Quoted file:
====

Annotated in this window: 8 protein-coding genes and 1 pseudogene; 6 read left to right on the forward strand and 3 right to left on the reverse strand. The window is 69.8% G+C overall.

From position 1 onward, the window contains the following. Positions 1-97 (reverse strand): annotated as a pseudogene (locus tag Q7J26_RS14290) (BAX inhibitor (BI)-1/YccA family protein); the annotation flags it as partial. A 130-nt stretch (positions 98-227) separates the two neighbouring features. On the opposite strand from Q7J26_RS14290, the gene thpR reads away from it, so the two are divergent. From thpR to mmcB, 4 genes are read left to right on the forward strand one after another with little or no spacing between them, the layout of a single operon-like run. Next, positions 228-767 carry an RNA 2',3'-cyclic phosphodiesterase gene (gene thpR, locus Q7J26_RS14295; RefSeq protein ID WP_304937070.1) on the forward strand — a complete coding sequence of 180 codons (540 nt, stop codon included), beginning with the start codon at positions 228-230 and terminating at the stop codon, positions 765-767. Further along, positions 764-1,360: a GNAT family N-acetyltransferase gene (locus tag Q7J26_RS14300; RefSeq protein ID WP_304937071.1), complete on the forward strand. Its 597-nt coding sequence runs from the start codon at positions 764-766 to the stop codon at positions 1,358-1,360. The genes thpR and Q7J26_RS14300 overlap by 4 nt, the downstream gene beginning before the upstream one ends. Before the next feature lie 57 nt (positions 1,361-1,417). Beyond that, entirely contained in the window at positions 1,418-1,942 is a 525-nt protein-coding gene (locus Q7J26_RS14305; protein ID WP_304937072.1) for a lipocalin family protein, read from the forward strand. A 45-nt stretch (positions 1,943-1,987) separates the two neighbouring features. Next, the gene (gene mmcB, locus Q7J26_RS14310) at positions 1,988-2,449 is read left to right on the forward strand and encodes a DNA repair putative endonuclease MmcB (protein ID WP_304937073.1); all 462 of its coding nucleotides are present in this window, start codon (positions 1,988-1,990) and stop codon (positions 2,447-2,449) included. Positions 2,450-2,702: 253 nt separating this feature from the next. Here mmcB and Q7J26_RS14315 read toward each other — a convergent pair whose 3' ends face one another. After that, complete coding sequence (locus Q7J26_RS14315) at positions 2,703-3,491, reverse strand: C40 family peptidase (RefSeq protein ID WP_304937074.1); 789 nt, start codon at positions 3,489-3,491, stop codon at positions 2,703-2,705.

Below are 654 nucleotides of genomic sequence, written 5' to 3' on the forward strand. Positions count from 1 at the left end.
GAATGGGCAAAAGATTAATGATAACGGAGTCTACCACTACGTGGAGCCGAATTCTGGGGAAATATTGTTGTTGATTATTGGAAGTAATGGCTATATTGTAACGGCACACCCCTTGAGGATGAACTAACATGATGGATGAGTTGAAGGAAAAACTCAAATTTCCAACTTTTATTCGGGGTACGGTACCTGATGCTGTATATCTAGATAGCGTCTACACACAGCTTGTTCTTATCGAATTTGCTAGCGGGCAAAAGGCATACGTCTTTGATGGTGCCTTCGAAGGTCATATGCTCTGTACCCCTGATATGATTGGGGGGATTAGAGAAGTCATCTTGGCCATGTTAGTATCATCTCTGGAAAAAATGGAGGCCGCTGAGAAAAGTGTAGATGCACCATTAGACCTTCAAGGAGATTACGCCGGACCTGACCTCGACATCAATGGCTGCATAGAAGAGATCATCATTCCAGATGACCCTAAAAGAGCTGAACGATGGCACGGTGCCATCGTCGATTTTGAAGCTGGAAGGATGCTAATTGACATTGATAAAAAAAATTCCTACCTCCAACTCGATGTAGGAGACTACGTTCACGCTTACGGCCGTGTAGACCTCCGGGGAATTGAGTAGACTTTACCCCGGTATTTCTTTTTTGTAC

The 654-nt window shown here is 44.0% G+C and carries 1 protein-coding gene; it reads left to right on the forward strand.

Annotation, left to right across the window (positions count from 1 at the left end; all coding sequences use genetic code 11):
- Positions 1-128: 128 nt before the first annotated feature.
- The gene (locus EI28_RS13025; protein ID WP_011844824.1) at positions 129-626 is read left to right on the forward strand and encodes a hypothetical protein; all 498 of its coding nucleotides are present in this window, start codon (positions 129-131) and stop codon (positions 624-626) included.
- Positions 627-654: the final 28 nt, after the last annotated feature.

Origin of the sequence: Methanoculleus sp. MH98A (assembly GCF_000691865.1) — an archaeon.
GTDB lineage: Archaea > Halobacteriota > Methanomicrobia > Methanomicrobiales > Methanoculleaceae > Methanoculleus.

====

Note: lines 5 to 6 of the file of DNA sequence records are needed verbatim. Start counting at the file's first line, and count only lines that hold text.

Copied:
The 654-nt window shown here is 44.0% G+C and carries 1 protein-coding gene; it reads left to right on the forward strand.

Annotation, left to right across the window (positions count from 1 at the left end; all coding sequences use genetic code 11):